FRUCTUS, the Association for the Promotion of Old Fruits, in Cademario TI together with the Association of Chestnut Producers of Italian Switzerland chose the chestnut variety Lüina as the Swiss fruit variety of the year 2019. For several centuries it was of great importance for the cultivation of chestnuts in southern Switzerland.
Frugal and productive
The Lüina made no great demands on the ground and felt at home at altitudes of 300 to 1000 m. Well maintained and without competition from forest trees, the trees thrived well on barren soil and on steep slopes and quickly developed into stately trees. They not only regularly supplied their owners with fruit, but also supplied wood for construction and firewood.
In the inventory of chestnut varieties, which was completed in 2003 with the support of the federal government, the Lüina was found mainly in the central and northern part of southern Switzerland. There it was often known by local names such as Livina, Alvigna, Viosola, Buné bianch and others.
Variety diversity is demanding
As a result of the chestnut bark cancer, thousands of chestnut trees have been introduced since 1950, including many of the Lüina trees. A large part of the varieties of chestnut even disappeared forever and the surviving varieties were hardly further refined. The current efforts to promote chestnut culture therefore also include the preservation of the remaining varieties. On behalf of the Federal Government, 102 old varieties of chestnut are preserved in the two primary collections in Biasca and Cademario. The Lüina and some other varieties are being propagated despite ongoing problems with chestnut diseases in the cantonal forest nursery in Morbido TI. The young trees are planted among other things for rejuvenation in worthwhile chestnut groves (Selven).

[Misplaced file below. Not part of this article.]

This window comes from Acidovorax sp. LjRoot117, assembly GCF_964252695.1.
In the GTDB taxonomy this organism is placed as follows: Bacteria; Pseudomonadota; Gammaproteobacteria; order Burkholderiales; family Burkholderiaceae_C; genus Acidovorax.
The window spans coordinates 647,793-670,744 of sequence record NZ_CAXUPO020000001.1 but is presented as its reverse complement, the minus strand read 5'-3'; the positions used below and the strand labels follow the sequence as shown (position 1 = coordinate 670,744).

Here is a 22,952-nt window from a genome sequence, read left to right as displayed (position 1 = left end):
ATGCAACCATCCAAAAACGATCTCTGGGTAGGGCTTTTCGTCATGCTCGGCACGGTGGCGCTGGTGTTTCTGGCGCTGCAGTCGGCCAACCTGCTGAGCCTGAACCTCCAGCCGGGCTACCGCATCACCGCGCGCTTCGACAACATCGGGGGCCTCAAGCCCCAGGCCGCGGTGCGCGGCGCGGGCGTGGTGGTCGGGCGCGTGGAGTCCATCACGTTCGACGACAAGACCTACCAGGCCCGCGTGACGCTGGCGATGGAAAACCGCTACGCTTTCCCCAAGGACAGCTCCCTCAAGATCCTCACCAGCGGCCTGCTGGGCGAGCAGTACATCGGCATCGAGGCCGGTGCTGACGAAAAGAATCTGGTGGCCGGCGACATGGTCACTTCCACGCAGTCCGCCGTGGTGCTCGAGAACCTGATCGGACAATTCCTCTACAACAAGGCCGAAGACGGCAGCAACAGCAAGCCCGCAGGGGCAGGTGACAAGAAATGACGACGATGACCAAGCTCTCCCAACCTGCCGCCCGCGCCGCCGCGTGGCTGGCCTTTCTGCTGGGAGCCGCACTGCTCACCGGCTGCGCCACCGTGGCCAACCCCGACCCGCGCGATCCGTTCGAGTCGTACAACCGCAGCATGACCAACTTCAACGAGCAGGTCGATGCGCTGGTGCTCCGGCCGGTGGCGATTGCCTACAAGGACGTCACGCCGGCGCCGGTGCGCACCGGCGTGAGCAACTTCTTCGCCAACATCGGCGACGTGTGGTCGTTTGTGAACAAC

Using the heritage and passing it on
Over the centuries, the Lüina has adapted perfectly to the extreme locations of southern Switzerland. This makes it part of the genetic diversity of cultivated plants in Switzerland. It is like all old chestnut varieties hardly competitive against the big marroni from the south, but still finds its way into the local market or in the production of specialties. Above all, their genetic material holds a treasure trove of genetic properties that must be preserved. Thanks to the efforts of the Confederation and the cantons of Ticino and Grisons, organizations such as the Association of Chestnut Producers of the Italian-speaking part of Switzerland and many private chestnut friends, this will also be available to future generations. FRUCTUS supports this endeavor and appoints the Lüina to the Swiss fruit variety of the year 2019.